The Eagle's Last Triumph by Andrew Uffindel  Many times, the Battle of Waterloo has been written about as tho...

The Eagles Last Triumph by Andrew Uffindel The Eagles Last Triumph by Andrew Uffindel

For your Wargamer, Toy soldier collector, MiniFig collector, military history nut. Reviews, interviews, Model Making, AARs and books!



 Many times, the Battle of Waterloo has been written about as though it had occurred in a vacuum. The battles that took place two days before, Quatre Bras and Ligny, are maybe slightly mentioned. In actuality, the battle of Waterloo can only be understood if one looks at Napoleon's and the Allies' strategy and plans, and the battles that took place earlier. The twin battles of Quatre Bras and Ligny , fought on June 16, 1815, are the catalysts for the end of the first empire at Waterloo. Of these two battles, Ligny is by far the one that held greater promise for Napoleon. If Napoleon had won a great victory and crushed the Prussians, they would not have been able to help Wellington on June 18th. It is possible that with a rout of the Prussians, Wellington would have had to retreat further without the promise of Prussian help. On the field of Ligny and the Prussian defeat were sown the seeds of the Allies' victory at Waterloo.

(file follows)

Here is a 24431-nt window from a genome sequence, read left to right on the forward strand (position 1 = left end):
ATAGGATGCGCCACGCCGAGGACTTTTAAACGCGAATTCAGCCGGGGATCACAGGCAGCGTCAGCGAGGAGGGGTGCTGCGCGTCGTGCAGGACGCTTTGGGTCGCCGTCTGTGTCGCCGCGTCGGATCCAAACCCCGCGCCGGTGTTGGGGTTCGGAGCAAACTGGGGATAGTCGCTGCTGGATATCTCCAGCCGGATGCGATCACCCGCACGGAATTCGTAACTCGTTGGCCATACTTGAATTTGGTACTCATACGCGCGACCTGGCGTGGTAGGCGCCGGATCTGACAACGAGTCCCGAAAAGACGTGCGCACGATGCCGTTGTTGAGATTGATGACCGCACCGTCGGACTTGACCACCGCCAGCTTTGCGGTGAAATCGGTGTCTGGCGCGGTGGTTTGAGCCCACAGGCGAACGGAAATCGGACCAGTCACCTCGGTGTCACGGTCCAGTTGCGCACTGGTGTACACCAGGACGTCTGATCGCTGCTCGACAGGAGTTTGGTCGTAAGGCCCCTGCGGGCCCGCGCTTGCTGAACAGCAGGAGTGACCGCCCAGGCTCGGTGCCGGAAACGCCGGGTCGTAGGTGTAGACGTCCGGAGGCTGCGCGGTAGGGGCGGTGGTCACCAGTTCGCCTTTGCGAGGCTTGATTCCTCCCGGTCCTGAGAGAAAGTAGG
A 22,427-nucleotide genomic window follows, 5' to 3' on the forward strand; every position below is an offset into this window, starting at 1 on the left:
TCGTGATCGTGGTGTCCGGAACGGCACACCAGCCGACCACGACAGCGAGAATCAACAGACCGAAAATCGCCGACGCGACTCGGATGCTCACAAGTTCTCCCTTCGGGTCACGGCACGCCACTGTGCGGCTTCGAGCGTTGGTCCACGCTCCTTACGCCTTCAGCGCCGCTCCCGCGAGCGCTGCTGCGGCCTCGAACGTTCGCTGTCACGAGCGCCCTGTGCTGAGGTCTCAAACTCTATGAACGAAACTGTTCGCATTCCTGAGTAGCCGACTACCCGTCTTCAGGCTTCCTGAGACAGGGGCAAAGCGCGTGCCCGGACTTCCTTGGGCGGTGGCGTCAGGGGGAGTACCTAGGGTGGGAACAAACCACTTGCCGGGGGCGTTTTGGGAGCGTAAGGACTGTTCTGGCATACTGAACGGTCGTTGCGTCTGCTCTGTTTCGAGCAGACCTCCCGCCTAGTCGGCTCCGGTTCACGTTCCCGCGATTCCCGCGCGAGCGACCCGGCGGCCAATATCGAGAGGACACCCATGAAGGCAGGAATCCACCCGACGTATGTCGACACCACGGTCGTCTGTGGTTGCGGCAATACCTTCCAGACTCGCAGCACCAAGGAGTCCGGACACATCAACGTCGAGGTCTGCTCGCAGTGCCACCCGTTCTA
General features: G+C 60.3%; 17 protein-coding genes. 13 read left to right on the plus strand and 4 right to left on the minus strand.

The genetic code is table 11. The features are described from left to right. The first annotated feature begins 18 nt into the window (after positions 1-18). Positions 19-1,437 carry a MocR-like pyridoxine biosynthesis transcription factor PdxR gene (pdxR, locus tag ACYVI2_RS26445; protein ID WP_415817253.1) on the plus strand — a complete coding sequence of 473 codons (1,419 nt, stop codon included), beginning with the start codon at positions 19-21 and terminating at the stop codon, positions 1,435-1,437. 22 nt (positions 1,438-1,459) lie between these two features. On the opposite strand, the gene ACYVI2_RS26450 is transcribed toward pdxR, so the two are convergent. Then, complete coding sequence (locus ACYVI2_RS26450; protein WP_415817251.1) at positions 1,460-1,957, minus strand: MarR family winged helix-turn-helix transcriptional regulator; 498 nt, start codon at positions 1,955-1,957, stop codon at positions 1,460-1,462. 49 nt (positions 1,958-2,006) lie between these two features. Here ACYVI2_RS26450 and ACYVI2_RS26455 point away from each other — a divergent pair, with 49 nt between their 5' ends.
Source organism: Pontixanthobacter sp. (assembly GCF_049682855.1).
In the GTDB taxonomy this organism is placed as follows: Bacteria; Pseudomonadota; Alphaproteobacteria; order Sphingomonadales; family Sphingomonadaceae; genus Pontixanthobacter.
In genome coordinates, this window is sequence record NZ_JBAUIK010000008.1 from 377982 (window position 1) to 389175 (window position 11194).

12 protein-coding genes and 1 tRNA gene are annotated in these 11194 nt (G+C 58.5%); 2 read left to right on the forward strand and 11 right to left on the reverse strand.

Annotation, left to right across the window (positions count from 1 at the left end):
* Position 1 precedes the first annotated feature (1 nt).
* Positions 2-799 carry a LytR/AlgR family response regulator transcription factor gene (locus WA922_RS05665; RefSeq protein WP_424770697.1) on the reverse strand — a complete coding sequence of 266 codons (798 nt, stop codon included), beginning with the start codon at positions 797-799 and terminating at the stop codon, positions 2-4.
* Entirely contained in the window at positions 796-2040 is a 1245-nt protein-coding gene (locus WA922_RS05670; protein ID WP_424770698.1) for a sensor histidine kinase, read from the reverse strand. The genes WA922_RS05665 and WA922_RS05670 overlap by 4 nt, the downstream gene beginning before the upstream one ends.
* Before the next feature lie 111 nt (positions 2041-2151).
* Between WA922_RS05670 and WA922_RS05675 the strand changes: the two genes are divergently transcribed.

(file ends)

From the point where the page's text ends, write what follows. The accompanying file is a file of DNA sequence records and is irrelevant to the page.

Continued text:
'The Eagle's Last Triumph' by Andrew Uffindell is one of the rare books written about the battle of Ligny. It was originally published in 1994, and the hard cover copy from then is not easy to find. Casemate publishers has put out a paperback edition, and it is well supplied with maps and sixteen pages of black and white photos. The book even goes into the battle of Quatre Bras, and the end of the campaign. Part two of the book has an analysis of the battle, and a breakdown of the losses both sides suffered. It also has a guide to the battlefield today for anyone who might be interested in taking in the actual battlefield's scenery.

 The battle of Ligny, when it is mentioned, is usually written off with a paragraph or two. The traipsing of D'Erlon's corps is most often dissected down to the minute. D'Erlon's summer hike from battlefield to battlefield without influencing either is truly one of history's enigmas. If he had pitched into the Prussian right flank, as the emperor ordered him to do, the battle of Ligny would have turned into a rout for the Prussians. As a consequence, the Prussians  would have had to retreat east instead of north, and still parallel with Wellington's army.